1 sprig fresh rosemary
1 bay leaf
¾ cup dry vermouth or dry white wine
¾ cup low-sodium chicken broth
2 tablespoons unsalted butter

1. Adjust oven rack to middle position and heat oven to 400 degrees. Dissolve ¼-cup salt in 2 quarts cold tap water in large container or bowl; submerge chicken pieces in brine and refrigerate until fully seasoned, about 30 minutes. Rinse chicken pieces under running water and thoroughly pat dry with paper towels. Season both sides of chicken pieces with pepper.

2. Meanwhile, toss garlic and shallots with 2 teaspoons olive oil and salt and pepper to taste in 9-inch pie plate; cover tightly with foil and roast until softened and beginning to brown, about 30 minutes, shaking pan once to toss contents after 15 minutes (foil can be left on during tossing). Uncover, stir, and continue to roast, uncovered, until browned and fully tender, 10 minutes longer, stirring once or twice. Remove from oven and increase oven temperature to 450 degrees.

3. Using kitchen twine, tie together thyme, rosemary, and bay; set aside. Heat remaining 1-teaspoon oil in 12-inch heavy-bottomed ovenproof skillet over medium-high heat until beginning to smoke; swirl to coat pan with oil. Brown chicken pieces skin-side down until deep golden, about 5 minutes; using tongs, turn chicken pieces and brown until golden on second side, about 4 minutes longer. Transfer chicken to large plate and discard fat; off heat, add vermouth, chicken broth, and herbs, scraping bottom of skillet with wooden spoon to loosen browned bits. Set skillet over medium heat, add garlic/shallot mixture to pan, then return chicken, skin-side up, to pan, nestling pieces on top of and between garlic cloves.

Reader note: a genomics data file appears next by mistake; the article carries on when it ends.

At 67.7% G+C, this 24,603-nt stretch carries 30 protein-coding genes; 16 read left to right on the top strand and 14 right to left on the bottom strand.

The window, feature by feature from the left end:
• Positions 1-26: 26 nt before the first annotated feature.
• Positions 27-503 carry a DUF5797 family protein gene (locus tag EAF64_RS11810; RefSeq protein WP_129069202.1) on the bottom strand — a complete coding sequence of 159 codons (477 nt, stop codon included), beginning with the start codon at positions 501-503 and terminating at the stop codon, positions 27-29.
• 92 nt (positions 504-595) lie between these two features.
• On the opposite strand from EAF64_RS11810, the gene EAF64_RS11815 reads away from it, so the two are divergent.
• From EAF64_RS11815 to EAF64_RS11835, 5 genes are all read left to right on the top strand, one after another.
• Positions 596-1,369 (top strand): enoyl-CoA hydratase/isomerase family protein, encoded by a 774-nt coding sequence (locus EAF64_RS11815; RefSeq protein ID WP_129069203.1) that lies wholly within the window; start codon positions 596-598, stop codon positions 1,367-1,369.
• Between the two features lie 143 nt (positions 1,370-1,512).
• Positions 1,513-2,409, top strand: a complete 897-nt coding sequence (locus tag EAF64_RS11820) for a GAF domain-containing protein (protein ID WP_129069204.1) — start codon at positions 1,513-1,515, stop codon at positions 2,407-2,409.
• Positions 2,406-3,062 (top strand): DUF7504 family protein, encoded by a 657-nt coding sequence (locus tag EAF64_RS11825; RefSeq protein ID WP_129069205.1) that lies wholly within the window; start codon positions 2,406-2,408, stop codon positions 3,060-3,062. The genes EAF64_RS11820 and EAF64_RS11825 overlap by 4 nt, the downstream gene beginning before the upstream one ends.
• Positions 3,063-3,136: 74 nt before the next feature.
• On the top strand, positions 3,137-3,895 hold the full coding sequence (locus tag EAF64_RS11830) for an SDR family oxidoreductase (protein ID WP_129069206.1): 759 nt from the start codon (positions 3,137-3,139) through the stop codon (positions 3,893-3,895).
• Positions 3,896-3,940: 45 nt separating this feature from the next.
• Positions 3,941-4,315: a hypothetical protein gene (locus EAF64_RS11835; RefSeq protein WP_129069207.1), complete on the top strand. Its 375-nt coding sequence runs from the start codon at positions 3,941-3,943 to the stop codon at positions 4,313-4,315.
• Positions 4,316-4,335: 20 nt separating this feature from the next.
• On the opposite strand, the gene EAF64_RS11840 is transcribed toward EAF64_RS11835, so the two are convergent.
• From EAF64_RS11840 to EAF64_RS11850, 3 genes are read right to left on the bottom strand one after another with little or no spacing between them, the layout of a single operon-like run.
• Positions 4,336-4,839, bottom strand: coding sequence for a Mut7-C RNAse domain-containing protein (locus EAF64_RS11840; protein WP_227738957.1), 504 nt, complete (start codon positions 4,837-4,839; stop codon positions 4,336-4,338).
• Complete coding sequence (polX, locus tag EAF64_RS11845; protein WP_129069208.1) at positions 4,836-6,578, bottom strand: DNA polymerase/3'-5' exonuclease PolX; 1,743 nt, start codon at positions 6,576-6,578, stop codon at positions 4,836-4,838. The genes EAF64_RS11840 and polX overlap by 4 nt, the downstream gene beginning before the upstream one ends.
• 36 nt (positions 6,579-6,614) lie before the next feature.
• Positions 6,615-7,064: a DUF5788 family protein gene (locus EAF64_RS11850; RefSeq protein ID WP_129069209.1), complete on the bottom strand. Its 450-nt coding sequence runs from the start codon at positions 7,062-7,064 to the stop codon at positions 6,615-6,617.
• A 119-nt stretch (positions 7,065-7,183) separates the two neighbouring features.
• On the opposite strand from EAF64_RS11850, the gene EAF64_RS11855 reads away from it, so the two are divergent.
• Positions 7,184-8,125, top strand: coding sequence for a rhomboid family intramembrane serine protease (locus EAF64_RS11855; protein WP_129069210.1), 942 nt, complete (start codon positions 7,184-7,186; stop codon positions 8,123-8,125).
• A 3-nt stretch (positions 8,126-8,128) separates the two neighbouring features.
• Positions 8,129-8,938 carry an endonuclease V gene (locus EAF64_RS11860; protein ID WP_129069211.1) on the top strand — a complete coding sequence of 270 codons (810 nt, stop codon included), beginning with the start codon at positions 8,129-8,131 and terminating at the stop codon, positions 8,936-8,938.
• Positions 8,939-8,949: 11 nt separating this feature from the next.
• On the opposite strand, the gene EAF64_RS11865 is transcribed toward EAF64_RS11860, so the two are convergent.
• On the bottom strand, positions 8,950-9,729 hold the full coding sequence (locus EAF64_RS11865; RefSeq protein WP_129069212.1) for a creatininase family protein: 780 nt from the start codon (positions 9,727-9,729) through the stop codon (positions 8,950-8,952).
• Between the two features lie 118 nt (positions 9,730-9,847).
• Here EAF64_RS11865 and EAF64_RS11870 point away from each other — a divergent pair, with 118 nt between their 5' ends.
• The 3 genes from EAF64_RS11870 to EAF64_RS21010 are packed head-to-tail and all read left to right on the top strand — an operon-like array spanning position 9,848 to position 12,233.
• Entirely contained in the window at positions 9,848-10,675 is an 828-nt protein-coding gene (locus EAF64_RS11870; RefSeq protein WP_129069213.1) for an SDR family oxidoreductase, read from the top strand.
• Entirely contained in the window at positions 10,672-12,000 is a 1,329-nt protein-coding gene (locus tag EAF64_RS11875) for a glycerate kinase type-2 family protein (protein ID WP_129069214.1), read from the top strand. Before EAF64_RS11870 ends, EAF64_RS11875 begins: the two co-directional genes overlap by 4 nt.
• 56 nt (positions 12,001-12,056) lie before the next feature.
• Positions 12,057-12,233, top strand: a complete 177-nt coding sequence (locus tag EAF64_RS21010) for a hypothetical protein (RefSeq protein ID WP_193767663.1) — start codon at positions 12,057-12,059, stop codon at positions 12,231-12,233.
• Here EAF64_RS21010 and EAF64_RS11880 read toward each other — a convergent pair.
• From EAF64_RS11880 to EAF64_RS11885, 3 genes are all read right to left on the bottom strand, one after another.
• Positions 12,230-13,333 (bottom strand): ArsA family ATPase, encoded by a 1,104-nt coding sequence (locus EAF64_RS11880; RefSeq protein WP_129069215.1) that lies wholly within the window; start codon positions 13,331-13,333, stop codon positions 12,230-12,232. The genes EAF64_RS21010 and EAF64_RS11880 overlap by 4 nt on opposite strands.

4. Place skillet in oven and roast until instant-read thermometer inserted into thickest part of breast registers about 160 degrees, 10 to 12 minutes. If desired, increase heat to broil and broil to crisp skin, 3 to 5 minutes. Using potholders or oven mitts, remove skillet from oven and transfer chicken to serving dish. Remove 10 to 12 garlic cloves to mesh sieve and reserve; using slotted spoon, scatter remaining garlic cloves and shallots around chicken and discard herbs. With rubber spatula push reserved garlic cloves through sieve and into bowl; discard skins. Add garlic paste to skillet. Bring liquid to simmer over medium-high heat, whisking occasionally to incorporate garlic; adjust seasoning with salt and pepper to taste. Whisk in butter; pour sauce into sauceboat and serve.

Other recipes part of this recommended dinner party menu:
Salad with Herbed Baked Goat Cheese
Sauteed Shredded Zucchini
Pain a l’Ancienne (baguettes)

Just about any dessert works well with this meal.
Many wines work well with this meal, but I especially like full-flavored whites such as Chardonnay, and medium-bodied reds such as Pinot Noir.

Comments

  1. The chicken looks absolutely stunning! I love the crispy skin :)

  2. Ooh! I thought you were going to cite the breath factor as a disadvantage, but who cares, right? :) I only know of Alton Brown’s version; this CI version looks really good.